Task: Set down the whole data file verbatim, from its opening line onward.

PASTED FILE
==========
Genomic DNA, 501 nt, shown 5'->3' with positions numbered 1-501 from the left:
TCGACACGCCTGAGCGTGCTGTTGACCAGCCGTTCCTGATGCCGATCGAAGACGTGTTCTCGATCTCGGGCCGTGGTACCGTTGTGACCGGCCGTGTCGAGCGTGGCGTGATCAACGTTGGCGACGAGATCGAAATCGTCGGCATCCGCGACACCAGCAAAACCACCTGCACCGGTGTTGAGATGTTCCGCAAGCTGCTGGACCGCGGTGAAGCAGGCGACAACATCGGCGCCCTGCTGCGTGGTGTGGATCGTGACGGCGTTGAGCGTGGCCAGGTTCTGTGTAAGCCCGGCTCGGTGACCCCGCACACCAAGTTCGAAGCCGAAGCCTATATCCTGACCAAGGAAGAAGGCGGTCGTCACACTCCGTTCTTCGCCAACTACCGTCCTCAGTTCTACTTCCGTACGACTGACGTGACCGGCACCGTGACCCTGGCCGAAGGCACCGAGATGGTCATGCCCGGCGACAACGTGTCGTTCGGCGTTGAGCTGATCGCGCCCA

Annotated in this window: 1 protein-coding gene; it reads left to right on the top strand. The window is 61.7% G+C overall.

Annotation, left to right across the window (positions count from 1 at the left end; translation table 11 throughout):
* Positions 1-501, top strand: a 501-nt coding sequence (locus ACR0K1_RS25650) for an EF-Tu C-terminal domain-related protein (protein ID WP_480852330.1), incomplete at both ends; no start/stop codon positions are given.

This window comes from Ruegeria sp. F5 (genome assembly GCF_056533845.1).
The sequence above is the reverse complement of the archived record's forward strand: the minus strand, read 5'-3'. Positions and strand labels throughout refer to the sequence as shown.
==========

Genomic DNA, 501 nt, shown 5'->3' with positions numbered 1-501 from the left:
TCGACACGCCTGAGCGTGCTGTTGACCAGCCGTTCCTGATGCCGATCGAAGACGTGTTCTCGATCTCGGGCCGTGGTACCGTTGTGACCGGCCGTGTCGAGCGTGGCGTGATCAACGTTGGCGACGAGATCGAAATCGTCGGCATCCGCGACACCAGCAAAACCACCTGCACCGGTGTTGAGATGTTCCGCAAGCTGCTGGACCGCGGTGAAGCAGGCGACAACATCGGCGCCCTGCTGCGTGGTGTGGATCGTGACGGCGTTGAGCGTGGCCAGGTTCTGTGTAAGCCCGGCTCGGTGACCCCGCACACCAAGTTCGAAGCCGAAGCCTATATCCTGACCAAGGAAGAAGGCGGTCGTCACACTCCGTTCTTCGCCAACTACCGTCCTCAGTTCTACTTCCGTACGACTGACGTGACCGGCACCGTGACCCTGGCCGAAGGCACCGAGATGGTCATGCCCGGCGACAACGTGTCGTTCGGCGTTGAGCTGATCGCGCCCA

Annotated in this window: 1 protein-coding gene; it reads left to right on the top strand. The window is 61.7% G+C overall.

Annotation, left to right across the window (positions count from 1 at the left end; translation table 11 throughout):
* Positions 1-501, top strand: a 501-nt coding sequence (locus ACR0K1_RS25650) for an EF-Tu C-terminal domain-related protein (protein ID WP_480852330.1), incomplete at both ends; no start/stop codon positions are given.

This window comes from Ruegeria sp. F5 (genome assembly GCF_056533845.1).
The sequence above is the reverse complement of the archived record's forward strand: the minus strand, read 5'-3'. Positions and strand labels throughout refer to the sequence as shown.